Mel Fisher Family Treasures Find
KEY WEST - Gold chains, silver coins and bars of solid gold glittered in the tropical sun Wednesday as the "family of famed treasure hunter Mel Fisher showed off another significant find from a sunken Spanish galleon.
But the family said that more importantly the latest salvage, estimated to be worth more than $500,000 by itself, could lead to millions more in booty from the scattered remains of the Nuestra Senora de Atocha.
Kim Fisher, son of the late treasure salvor Mel Fisher, said his dive teams located the sterncastle - the galleon's rear structure where aristocracy, the clergy and their belongings traveled - about 12 miles northwest of the original find 15 years ago.
Fisher said his crew would continue their 12-hour-a-day searches to find the remainder of the sterncastle's hidden treasures, which could be as close as a few feet away from this latest find.
"It's mind-boggling when you think about the quantity of gold and silver in this ship," Fisher said.
"We've been following this trail for several years. Now, all the hard work and empty holes are starting to reap rewards," he said. "We're going to diligently go out there and keep digging holes and find the rest of it. We're going to find it this week."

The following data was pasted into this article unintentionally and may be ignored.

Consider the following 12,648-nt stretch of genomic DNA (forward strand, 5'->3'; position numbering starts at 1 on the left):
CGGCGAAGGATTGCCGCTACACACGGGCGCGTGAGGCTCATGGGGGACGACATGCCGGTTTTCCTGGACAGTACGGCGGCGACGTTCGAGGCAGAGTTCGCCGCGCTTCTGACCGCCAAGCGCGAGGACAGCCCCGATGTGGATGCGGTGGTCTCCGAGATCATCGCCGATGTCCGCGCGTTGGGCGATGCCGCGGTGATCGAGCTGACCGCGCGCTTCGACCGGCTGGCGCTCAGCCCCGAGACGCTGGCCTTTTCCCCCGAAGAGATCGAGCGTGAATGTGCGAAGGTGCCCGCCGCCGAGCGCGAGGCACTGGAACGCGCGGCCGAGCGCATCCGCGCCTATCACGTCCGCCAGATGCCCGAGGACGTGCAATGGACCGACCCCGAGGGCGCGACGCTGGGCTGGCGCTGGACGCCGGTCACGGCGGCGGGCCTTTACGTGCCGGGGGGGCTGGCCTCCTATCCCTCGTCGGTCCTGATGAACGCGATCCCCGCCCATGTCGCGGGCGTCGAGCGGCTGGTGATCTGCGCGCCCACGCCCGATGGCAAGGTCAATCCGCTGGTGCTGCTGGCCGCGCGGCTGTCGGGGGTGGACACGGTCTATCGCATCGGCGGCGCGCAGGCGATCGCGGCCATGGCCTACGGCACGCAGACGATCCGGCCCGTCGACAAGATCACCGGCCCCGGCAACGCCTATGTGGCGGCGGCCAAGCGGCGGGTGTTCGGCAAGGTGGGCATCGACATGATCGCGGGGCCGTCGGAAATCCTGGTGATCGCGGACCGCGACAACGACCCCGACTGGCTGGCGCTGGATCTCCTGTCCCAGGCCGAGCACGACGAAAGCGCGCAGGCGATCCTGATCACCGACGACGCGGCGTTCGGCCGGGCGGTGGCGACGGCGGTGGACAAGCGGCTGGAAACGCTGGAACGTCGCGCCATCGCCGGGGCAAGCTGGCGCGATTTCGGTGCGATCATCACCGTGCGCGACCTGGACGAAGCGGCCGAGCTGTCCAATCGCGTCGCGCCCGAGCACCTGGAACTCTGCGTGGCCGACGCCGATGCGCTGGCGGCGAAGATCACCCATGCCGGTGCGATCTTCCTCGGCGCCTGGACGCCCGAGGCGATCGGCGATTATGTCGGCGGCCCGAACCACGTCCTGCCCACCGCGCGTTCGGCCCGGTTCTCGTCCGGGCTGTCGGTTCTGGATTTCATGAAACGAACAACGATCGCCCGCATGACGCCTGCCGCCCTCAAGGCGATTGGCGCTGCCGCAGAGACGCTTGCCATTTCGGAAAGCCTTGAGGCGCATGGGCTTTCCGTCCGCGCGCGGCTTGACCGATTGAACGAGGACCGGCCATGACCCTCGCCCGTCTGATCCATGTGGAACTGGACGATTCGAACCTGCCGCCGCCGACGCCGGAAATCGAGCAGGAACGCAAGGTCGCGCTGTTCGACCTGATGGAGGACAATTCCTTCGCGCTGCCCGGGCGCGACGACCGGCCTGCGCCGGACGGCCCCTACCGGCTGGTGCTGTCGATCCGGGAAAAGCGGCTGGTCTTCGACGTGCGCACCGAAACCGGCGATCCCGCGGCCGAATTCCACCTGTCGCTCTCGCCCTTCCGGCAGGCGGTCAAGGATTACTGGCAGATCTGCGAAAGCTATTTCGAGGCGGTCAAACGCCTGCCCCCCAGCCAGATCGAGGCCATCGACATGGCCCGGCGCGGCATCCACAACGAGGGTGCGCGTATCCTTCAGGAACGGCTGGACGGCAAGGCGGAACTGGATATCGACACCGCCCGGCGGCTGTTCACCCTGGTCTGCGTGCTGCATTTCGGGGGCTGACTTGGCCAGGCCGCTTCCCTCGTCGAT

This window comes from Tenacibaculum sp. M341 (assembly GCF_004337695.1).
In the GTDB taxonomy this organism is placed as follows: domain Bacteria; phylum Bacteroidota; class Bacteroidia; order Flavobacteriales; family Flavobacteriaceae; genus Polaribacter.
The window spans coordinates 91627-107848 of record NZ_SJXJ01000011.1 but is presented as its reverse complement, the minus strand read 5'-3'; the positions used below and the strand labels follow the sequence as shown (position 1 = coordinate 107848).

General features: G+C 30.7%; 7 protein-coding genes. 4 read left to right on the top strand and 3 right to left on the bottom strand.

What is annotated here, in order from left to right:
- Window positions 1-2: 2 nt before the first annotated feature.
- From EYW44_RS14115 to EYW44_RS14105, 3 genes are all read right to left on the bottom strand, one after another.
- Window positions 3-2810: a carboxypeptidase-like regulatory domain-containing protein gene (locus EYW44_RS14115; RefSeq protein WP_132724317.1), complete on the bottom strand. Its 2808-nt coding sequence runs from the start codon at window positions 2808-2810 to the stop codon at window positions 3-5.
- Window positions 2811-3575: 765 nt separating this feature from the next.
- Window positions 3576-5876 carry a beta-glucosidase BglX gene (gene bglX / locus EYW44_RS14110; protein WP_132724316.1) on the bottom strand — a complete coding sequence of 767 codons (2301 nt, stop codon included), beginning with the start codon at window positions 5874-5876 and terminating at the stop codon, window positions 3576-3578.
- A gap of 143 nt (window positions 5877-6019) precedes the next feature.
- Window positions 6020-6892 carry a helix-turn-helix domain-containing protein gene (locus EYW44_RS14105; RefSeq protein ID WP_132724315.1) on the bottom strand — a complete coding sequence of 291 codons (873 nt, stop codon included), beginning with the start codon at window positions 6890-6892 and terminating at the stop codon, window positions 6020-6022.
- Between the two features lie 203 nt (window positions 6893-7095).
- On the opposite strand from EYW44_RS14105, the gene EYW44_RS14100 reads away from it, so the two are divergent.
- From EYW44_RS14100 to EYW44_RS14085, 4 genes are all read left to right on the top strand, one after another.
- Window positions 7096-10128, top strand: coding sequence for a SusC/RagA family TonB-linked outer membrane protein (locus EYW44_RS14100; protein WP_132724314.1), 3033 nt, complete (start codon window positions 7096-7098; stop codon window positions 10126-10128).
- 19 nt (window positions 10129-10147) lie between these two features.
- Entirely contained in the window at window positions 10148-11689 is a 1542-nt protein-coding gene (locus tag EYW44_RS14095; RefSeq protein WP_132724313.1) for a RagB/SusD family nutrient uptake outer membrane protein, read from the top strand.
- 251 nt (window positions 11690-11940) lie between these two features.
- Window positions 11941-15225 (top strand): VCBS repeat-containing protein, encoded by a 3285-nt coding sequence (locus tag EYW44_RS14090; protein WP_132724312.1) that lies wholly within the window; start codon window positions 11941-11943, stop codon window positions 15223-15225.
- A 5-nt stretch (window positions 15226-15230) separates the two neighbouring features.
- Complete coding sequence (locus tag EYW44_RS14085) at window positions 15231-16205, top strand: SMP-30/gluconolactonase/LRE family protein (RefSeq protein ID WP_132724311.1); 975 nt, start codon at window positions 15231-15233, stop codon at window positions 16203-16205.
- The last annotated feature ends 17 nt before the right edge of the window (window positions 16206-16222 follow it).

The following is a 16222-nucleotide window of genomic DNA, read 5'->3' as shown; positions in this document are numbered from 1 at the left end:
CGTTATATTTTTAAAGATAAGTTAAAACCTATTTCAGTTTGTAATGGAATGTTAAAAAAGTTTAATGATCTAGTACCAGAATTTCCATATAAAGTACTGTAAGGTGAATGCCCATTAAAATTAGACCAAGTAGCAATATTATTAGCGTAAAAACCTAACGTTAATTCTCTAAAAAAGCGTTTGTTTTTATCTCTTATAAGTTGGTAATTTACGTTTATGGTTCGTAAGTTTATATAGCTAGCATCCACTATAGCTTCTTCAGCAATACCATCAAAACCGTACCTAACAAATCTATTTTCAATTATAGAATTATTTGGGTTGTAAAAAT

The ship, laden with millions in gold and silver bullion and bound for Spain from Havana, went down in a hurricane about 30 miles west of Key West in 1622.
The latest find was made Sunday. Fisher said his crews uncovered three solid gold bars, 120 silver coins, several gold chains, a gold medallion of possible Aztec origin and assorted other pieces of Indian jewelry believed to have come from South America.
Fisher said the find could be the key to locating millions in gold and jewels the salvors believe is still out there.
"We think this is probably going to be bigger than the initial mother load," family spokeswoman Morgan Perkins said Wednesday after the artifacts were exhibited and unloaded from a salvage vessel.
"This is going to be one-of-a-kind artifacts: You'll find gold chains that no one else has seen. A shipwreck is like a window into the past because it's perfectly preserved and not many of those artifacts exist today."
Quoted from the Associated Press - July 20, 2000